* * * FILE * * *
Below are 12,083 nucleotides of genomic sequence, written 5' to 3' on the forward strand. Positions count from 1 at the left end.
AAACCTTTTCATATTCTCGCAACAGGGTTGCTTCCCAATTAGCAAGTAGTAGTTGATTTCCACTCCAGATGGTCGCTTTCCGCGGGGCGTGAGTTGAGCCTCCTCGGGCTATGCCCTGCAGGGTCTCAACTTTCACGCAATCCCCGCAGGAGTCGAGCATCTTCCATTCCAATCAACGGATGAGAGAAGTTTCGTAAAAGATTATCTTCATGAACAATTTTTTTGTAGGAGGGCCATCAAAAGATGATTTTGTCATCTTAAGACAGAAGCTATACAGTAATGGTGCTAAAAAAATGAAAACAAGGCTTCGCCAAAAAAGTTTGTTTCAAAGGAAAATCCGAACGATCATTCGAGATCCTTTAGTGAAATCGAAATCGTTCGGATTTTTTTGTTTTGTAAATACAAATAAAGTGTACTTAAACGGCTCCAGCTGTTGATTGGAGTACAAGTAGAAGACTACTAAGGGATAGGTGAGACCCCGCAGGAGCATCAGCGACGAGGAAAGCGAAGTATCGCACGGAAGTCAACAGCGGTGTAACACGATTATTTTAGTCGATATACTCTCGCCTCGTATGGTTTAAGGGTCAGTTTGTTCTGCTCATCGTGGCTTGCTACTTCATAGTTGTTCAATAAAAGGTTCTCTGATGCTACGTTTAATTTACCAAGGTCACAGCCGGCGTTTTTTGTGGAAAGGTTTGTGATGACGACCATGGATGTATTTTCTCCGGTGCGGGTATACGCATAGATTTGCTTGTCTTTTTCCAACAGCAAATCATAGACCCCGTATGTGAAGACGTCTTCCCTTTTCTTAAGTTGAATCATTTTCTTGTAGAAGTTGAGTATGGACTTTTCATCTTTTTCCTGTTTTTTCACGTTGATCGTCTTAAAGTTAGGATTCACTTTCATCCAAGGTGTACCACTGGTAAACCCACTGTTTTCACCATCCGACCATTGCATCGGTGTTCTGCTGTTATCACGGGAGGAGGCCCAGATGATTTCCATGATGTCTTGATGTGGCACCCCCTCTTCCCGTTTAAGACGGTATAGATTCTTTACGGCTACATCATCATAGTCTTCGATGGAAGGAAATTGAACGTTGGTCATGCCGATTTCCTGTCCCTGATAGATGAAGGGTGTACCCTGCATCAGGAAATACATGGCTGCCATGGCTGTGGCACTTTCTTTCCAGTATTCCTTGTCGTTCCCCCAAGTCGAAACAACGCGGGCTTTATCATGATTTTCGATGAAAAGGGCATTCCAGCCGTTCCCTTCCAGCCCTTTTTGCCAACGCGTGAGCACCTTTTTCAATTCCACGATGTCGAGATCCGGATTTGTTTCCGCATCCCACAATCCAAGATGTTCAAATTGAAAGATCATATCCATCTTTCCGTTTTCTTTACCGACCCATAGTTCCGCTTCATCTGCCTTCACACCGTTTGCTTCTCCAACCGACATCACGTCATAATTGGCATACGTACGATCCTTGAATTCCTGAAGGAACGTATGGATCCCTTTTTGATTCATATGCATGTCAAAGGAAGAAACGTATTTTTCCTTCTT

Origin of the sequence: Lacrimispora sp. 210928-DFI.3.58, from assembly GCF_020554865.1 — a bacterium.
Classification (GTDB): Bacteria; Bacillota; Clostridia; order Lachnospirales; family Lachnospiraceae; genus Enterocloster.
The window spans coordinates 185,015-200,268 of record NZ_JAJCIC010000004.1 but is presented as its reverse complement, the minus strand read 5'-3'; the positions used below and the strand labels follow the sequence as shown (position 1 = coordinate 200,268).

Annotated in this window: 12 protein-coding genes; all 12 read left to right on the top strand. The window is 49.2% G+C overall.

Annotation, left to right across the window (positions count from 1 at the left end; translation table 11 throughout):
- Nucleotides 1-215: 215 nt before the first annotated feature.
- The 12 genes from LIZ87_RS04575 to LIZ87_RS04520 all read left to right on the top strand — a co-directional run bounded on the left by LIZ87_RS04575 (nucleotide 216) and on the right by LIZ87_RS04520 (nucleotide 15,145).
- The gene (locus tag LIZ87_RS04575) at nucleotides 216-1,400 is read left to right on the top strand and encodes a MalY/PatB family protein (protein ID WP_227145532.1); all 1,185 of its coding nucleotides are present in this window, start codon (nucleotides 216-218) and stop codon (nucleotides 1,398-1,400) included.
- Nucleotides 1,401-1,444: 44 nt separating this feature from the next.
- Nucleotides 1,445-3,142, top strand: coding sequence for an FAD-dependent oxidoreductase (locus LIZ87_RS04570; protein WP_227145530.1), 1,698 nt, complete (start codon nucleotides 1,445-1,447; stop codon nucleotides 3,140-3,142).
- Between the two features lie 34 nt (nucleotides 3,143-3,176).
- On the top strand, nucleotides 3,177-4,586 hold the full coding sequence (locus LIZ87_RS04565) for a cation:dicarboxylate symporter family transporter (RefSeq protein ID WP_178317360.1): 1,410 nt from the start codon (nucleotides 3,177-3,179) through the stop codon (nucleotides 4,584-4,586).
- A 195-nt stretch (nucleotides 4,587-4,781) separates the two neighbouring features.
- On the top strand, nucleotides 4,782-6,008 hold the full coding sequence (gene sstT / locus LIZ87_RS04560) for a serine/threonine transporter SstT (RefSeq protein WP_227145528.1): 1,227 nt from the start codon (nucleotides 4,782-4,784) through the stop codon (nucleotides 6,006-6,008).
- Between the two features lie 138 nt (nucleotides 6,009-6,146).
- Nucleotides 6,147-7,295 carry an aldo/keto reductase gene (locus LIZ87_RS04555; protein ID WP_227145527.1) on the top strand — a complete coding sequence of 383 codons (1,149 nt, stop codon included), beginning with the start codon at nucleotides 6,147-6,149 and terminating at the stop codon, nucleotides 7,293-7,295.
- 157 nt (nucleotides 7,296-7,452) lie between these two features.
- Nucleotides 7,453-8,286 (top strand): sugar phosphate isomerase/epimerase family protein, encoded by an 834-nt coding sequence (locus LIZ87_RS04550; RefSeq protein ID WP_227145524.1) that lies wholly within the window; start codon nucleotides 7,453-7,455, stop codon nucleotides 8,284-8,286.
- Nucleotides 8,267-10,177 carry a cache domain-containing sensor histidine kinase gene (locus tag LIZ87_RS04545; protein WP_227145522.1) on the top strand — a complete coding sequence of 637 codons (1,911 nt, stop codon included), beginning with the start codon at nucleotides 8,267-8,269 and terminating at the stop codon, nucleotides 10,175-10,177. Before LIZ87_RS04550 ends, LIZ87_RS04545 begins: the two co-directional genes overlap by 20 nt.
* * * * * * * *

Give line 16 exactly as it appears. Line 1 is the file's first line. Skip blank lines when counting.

- On the top strand, nucleotides 4,782-6,008 hold the full coding sequence (gene sstT / locus LIZ87_RS04560) for a serine/threonine transporter SstT (RefSeq protein WP_227145528.1): 1,227 nt from the start codon (nucleotides 4,782-4,784) through the stop codon (nucleotides 6,006-6,008).